Journal Article
Small Axe: A Caribbean Journal of Criticism (1 February 2008) 12 (1): 93–104.
Published: 01 February 2008
... Guyana's reception of Black Power. An exposition of the new documents forms the background to a broader discussion of Rodney's subsequent life and work, up to the point of his assassination in 1980. Small Axe Incorporated 2008 Seeing Darkly: Guyana, Black Power, and Walter Rodney’s Expulsion from...
Journal Article
Small Axe: A Caribbean Journal of Criticism (1 November 2018) 22 (3 (57)): 151–159.
Published: 01 November 2018
... do not have the language yet to name it either, because freedom remains elusive and its acts, appearances, and modes of annunciation reside beyond our reach. Let me, then, proceed by way of example. The indignities that black beings suffer and continue to suffer, whether in the bellies of slave ships...
Journal Article
Small Axe: A Caribbean Journal of Criticism (1 July 2010) 14 (2 (32)): 17–41.
Published: 01 July 2010
...Carter Mathes This article examines transnational circulations of Afro-Jamaican and African-American political culture during 1960s and 1970s (roughly encompassing Jamaican independence, the transitions between Black Power and post–Black-Power era United States, and the year of escalating political...
Journal Article
Small Axe: A Caribbean Journal of Criticism (1 July 2016) 20 (2 (50)): 45–51.
Published: 01 July 2016
...Louis Chude-Sokei The Black Scholar ( TBS ), established in 1969, emerged from a public confluence of black political and cultural movements—black power, black arts, Pan-Africanism and decolonization, black feminism, and the emergence of a black political class. As primary intellectual organ to...
Journal Article
Small Axe: A Caribbean Journal of Criticism (1 March 2016) 20 (1 (49)): 47–61.
Published: 01 March 2016
... as man and the sun and the mountains and the seas that were taking place in the poverty of black America? What was the danger in showing the kinship between the sufferings of the Negro and the sufferings of other people?” 18 This consistent and often-demonstrated antipathy to the experiences of...
Journal Article
Small Axe: A Caribbean Journal of Criticism (1 November 2011) 15 (3 (36)): 155–163.
Published: 01 November 2011
..., Estimé drew his political base from the country’s disenfranchised black majority and sought to ameliorate the suffering by raising Haiti’s minimum wage, by expanding schools and social services, and by creating a series of public-works projects for the chronically unemployed...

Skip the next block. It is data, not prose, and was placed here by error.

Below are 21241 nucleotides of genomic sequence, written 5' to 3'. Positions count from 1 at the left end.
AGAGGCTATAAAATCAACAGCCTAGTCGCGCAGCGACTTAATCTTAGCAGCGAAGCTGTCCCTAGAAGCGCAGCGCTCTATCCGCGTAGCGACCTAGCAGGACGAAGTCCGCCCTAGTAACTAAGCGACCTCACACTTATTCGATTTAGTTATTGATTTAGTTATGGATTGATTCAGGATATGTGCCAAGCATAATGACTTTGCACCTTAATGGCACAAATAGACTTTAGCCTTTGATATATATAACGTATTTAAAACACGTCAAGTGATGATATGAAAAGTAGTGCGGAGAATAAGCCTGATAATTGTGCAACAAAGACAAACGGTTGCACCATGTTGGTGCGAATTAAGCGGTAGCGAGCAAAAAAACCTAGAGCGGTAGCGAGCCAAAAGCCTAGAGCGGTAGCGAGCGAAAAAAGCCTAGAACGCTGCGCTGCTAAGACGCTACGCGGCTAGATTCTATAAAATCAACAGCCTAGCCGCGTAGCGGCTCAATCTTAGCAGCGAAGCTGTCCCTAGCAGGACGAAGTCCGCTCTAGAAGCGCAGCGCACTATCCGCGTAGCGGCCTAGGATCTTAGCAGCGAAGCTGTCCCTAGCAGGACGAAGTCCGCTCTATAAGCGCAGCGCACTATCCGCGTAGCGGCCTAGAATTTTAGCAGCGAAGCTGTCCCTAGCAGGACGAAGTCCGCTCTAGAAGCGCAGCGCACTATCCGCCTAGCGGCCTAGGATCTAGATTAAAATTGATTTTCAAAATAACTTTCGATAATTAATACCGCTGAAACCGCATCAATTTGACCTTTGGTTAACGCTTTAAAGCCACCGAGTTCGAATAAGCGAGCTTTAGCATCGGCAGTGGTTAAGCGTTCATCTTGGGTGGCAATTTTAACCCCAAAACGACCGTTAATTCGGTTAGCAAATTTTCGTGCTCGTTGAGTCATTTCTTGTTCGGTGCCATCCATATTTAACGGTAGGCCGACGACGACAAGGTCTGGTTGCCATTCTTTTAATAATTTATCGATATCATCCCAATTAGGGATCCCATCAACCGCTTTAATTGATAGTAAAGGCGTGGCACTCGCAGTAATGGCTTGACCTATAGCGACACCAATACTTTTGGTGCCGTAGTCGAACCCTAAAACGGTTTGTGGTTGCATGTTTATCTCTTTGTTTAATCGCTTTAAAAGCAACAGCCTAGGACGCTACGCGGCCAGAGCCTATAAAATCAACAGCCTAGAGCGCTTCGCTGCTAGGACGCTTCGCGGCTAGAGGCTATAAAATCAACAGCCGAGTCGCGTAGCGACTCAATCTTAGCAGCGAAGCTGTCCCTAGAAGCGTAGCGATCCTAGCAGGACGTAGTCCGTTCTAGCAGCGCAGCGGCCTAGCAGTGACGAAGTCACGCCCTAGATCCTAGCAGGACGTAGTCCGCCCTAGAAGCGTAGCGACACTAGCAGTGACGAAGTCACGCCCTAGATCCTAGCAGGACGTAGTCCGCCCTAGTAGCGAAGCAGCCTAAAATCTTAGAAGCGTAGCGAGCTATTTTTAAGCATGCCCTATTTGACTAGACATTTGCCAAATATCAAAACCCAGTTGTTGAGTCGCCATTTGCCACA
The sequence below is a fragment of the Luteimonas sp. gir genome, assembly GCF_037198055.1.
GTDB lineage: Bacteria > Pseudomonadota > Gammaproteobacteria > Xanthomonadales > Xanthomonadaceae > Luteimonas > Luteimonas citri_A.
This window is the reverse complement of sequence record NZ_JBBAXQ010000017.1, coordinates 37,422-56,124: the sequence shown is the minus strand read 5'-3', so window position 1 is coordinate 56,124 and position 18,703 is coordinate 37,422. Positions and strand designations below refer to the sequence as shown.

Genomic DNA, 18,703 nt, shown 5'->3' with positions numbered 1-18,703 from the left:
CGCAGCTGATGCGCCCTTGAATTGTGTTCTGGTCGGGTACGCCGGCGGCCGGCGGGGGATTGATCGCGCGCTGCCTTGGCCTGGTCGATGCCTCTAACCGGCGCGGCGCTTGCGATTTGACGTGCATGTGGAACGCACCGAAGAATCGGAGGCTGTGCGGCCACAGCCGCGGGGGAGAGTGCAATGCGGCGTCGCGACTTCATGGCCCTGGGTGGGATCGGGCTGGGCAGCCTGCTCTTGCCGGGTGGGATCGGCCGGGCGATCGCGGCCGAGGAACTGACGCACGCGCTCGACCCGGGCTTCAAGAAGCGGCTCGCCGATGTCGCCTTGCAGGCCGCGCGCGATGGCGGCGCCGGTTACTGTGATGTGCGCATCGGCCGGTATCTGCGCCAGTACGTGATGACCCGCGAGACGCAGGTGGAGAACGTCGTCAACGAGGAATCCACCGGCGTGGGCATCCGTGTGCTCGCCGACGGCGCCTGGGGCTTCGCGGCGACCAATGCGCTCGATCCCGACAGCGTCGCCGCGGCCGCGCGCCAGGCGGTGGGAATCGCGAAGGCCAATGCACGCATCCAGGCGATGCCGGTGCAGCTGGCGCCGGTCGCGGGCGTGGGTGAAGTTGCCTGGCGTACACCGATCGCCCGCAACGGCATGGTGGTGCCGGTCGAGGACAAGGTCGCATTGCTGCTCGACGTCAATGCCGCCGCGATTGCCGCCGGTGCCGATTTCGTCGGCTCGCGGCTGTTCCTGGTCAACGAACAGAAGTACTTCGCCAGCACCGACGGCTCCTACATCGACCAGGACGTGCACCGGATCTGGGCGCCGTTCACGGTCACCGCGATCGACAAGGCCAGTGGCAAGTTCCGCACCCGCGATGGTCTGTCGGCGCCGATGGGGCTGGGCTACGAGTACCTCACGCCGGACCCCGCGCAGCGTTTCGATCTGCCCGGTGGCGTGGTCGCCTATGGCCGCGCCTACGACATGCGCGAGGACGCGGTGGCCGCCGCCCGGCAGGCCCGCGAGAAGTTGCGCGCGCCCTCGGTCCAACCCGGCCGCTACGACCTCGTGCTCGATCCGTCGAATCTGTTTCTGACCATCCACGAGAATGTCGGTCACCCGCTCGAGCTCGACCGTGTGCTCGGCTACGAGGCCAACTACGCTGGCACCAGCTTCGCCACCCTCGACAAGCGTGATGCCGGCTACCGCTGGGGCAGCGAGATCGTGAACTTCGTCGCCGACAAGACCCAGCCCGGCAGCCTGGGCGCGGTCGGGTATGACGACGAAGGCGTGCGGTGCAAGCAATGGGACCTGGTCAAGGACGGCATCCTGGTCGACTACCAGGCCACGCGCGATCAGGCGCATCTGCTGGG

Journal Article
Small Axe: A Caribbean Journal of Criticism (1 March 2009) 13 (1): 217–229.
Published: 01 March 2009
... concerned her—the treatment of the oppressed black working-class subject. Still, those like Benjamin Davis and Claudia Jones who stayed in the Communist Party would suffer the reprisals for maintaining this intellectual and organizational connection. The role of a women’s organization like the...
Journal Article
Small Axe: A Caribbean Journal of Criticism (1 June 2006) 10 (2): 1–18.
Published: 01 June 2006
...Jennifer Rahim Small Axe Incorporated 2006 The Operations of the Closet and the Discourse of Unspeakable Contents in Black Fauns and My Brother Jennifer Rahim This paper examines the operations of the closet in two historically distant texts from the English-speaking Caribbean...
Journal Article
Small Axe: A Caribbean Journal of Criticism (1 October 2007) 11 (3): 1–15.
Published: 01 October 2007
... Axe Incorporated 2007 From New World to Abeng: George Beckford and the Horn of Black Power in Jamaica, 1968–1970 Robert A. Hill Ab s t r a c t : This essay examines the role played by George Beckford in grappling critically with the complicated legacy of the plantation...
Journal Article
Small Axe: A Caribbean Journal of Criticism (1 June 2008) 12 (2): 45–62.
Published: 01 June 2008
... black masses who overwhelmingly constitute Jamaica’s “sufferers.” The perspectival differences between the domestic servant in the Manley household and Norman Manley himself also point to the different ways in which elements of the Jamaican national-popular and the Jamaican elite...